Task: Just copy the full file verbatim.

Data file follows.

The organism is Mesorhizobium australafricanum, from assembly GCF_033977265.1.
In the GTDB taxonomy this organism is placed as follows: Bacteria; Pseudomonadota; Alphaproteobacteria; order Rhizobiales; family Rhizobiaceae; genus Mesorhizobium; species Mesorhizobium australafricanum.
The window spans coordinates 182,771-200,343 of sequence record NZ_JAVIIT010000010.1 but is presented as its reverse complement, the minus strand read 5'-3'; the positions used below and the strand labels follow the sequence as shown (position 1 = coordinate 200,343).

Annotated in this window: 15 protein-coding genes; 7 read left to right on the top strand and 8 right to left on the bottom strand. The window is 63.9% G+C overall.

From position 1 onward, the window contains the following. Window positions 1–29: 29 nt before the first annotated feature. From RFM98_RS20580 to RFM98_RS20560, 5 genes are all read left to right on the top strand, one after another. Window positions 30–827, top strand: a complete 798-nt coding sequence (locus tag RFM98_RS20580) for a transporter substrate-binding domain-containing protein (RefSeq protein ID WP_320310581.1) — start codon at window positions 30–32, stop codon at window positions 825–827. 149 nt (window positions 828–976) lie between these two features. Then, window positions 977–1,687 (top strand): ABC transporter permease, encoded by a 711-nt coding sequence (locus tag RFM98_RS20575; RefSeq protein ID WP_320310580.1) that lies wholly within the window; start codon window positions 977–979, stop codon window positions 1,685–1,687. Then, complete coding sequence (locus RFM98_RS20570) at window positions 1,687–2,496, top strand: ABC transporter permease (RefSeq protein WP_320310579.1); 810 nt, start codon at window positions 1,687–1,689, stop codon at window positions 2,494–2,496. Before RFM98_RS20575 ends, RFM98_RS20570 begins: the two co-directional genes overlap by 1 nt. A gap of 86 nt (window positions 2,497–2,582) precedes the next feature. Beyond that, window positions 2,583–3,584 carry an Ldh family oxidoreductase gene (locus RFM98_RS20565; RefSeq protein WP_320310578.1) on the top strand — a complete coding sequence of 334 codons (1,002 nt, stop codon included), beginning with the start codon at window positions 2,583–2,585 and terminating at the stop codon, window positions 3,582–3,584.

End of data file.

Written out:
The organism is Mesorhizobium australafricanum, from assembly GCF_033977265.1.
In the GTDB taxonomy this organism is placed as follows: Bacteria; Pseudomonadota; Alphaproteobacteria; order Rhizobiales; family Rhizobiaceae; genus Mesorhizobium; species Mesorhizobium australafricanum.
The window spans coordinates 182,771-200,343 of sequence record NZ_JAVIIT010000010.1 but is presented as its reverse complement, the minus strand read 5'-3'; the positions used below and the strand labels follow the sequence as shown (position 1 = coordinate 200,343).

Annotated in this window: 15 protein-coding genes; 7 read left to right on the top strand and 8 right to left on the bottom strand. The window is 63.9% G+C overall.

From position 1 onward, the window contains the following. Window positions 1–29: 29 nt before the first annotated feature. From RFM98_RS20580 to RFM98_RS20560, 5 genes are all read left to right on the top strand, one after another. Window positions 30–827, top strand: a complete 798-nt coding sequence (locus tag RFM98_RS20580) for a transporter substrate-binding domain-containing protein (RefSeq protein ID WP_320310581.1) — start codon at window positions 30–32, stop codon at window positions 825–827. 149 nt (window positions 828–976) lie between these two features. Then, window positions 977–1,687 (top strand): ABC transporter permease, encoded by a 711-nt coding sequence (locus tag RFM98_RS20575; RefSeq protein ID WP_320310580.1) that lies wholly within the window; start codon window positions 977–979, stop codon window positions 1,685–1,687. Then, complete coding sequence (locus RFM98_RS20570) at window positions 1,687–2,496, top strand: ABC transporter permease (RefSeq protein WP_320310579.1); 810 nt, start codon at window positions 1,687–1,689, stop codon at window positions 2,494–2,496. Before RFM98_RS20575 ends, RFM98_RS20570 begins: the two co-directional genes overlap by 1 nt. A gap of 86 nt (window positions 2,497–2,582) precedes the next feature. Beyond that, window positions 2,583–3,584 carry an Ldh family oxidoreductase gene (locus RFM98_RS20565; RefSeq protein WP_320310578.1) on the top strand — a complete coding sequence of 334 codons (1,002 nt, stop codon included), beginning with the start codon at window positions 2,583–2,585 and terminating at the stop codon, window positions 3,582–3,584.